Improving Care Practice: Highlights from Perth

This blog is part of the ‘Highlights from Perth’ collection of articles, where you can read about the content of some of the talks and posters presented at the 30th International Symposium on ALS/MND in Perth. All presentations have a code beginning with ‘C’ followed by a number (e.g. C50). This will help you locate the specific abstract mentioned throughout the post in the official abstract book.

Written by Rachel Boothman

While much is being done in the laboratory to find a cure for MND, the Symposium also provides an opportunity to share work aimed at improving care and support.Read More »

Catch up on Symposium…focus on ‘clinical management’

From abstracts to posters, pushpins to ribbons, it takes a whole year to get to this day – no, not Christmas, but the 28th International Symposium on ALS/MND. In this and the following ‘catch-up’ blog we will summarise what went on at the Symposium and where you can find out more information. To begin with, you can read about what goes into organising the biggest meeting of its kind on our blog:  It’s that time of year again … #alssymp.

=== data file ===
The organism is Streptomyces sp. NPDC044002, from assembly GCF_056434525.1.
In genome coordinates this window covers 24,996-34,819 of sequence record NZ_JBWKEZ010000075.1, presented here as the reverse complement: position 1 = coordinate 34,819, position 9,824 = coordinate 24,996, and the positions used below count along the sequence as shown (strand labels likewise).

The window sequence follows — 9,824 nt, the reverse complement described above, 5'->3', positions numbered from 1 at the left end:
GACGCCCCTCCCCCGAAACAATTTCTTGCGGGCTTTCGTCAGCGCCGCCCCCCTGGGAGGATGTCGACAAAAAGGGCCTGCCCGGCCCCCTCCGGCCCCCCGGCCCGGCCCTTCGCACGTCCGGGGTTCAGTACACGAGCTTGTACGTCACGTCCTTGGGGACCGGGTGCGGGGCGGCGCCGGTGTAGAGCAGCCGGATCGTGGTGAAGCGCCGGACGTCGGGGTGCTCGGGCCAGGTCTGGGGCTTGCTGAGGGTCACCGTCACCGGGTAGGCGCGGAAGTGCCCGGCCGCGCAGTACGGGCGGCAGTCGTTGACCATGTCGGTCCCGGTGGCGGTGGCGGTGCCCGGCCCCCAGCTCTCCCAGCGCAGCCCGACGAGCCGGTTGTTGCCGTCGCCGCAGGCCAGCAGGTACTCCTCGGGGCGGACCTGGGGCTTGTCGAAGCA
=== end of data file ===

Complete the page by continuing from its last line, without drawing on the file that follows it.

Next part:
Because of the diversity of the talks presented at the Symposium, we categorised them into five key themes that follow the timeline ‘from bench to bedside’; biomedical research, diagnosis and prognosis, causes of MND, clinical trials and treatments, and improving wellbeing and quality of life. You can read more about each of these themes on our Symposium LIVE webpages.Read More »

‘There is an app for that’ – the wonders of technology in ALS

At the end of a very busy Day 2 of the Symposium, I sat down with my colleagues for a quick chat. After a while, one of them, who has been with the Association since 1995 told us how someone once asked him: ‘So if you look at the last 20 years, how has the world progressed to know more about MND, since there is still no cure to halt it?’. ‘Technology!’, he replied without hesitation. (Alright, he is a tech guy by occupation, so his opinion might be a bit biased, but he still proves the point I am trying to make).

Technology in the world of research has progressed incredibly far. From the ability to sequence the whole genome of a person in a fraction of the time (and price) that we were able to do a decade ago, to using delicate electrodes and sensors to explore what is happening inside our bodies.Read More »